I'm helping a client purchase a new server and have a question about single- vs. dual-CPU systems and the number of cores.
The immediate need for the server is not very strict. It will be a Windows Server 2019 host with a DC and a File/Print server as two VMs. I figure that an 8-core Xeon should be more than adequate. Because the client may want to add VMs in the future, I'd like to have more than 8 cores. I have two options to accomplish this with the Dell T440 we're considering.
The first is to use a Xeon 4116, which runs 12 cores at 2.1GHz and has 16M of cache. The alternative is to have two Xeon 4110 CPUs, which have 8 cores each with 11M of cache each, and also run at 2.1GHz. I expected the dual-CPU configuration to be significantly more expensive (both because of the additional hardware as well as having 16 cores total vs. 12 cores), but the difference is negligible in this context ($80).
I realize that 12 cores is likely overkill, but the client likes to buy more than he needs to ensure he can expand the use in the future. This has served him well in the past.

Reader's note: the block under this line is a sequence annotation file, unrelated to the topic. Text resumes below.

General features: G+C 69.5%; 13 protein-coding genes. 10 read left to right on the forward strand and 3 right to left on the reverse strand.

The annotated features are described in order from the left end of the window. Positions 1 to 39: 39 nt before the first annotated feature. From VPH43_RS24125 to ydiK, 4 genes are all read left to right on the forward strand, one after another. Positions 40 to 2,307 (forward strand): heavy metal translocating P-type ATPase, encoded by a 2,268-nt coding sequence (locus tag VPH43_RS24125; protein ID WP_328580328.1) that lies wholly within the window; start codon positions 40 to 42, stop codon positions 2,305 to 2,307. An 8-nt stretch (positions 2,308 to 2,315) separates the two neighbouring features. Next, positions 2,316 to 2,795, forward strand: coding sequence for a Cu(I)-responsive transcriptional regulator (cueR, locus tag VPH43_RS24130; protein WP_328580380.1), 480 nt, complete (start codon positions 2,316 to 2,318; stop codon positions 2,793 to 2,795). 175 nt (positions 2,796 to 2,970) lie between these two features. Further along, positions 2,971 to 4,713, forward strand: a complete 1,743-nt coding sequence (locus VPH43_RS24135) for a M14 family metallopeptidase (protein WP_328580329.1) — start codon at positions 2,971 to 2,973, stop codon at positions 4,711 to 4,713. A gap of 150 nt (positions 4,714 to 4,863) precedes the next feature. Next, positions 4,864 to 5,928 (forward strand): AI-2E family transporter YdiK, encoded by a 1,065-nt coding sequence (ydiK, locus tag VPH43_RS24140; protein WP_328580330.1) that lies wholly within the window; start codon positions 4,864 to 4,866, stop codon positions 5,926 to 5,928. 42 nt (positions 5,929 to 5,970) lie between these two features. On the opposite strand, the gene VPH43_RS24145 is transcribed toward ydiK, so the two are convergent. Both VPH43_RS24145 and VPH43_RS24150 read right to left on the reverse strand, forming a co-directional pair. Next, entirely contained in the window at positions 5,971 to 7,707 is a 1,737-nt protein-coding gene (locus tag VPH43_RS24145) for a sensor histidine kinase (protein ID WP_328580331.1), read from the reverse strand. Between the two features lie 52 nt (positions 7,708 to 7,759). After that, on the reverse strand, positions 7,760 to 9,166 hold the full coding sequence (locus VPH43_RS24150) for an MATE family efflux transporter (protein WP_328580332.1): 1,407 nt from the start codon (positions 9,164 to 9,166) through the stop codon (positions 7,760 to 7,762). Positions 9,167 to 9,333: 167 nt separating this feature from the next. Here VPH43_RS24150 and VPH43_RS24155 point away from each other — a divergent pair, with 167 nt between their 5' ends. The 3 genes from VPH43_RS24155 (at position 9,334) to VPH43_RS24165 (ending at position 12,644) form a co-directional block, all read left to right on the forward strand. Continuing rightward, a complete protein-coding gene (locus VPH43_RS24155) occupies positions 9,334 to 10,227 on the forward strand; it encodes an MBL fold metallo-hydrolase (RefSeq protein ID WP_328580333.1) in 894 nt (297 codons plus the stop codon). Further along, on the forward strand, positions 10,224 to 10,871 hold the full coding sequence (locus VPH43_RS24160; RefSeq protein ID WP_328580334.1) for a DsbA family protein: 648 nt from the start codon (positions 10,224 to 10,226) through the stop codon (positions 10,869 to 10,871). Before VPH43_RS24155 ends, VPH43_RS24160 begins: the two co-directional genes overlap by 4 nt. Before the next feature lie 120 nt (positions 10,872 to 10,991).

I also realize that we could add a second CPU in the future, but that can turn into an expensive and disruptive upgrade he'd like to avoid. The (list) cost now is about $525 to add the second CPU. That's an acceptable expense to avoid a future upgrade.
My other concern about the 12-core CPU has to do with Windows Server licensing. Though not likely, if we did want more cores in the future (adding a second 12-core CPU), that would require additional Windows Server core licenses, as I read the licensing rules. The minimum is 16 cores, so the dual 8-core CPU arrangement fits in well with the license.
Is there an advantage to the single-CPU 12-core configuration over the dual-CPU 2x8-core configuration? My inclination is to recommend the dual-CPU approach, but want some confirmation that I'm not missing something here.
Thanks to all in advance for useful advice!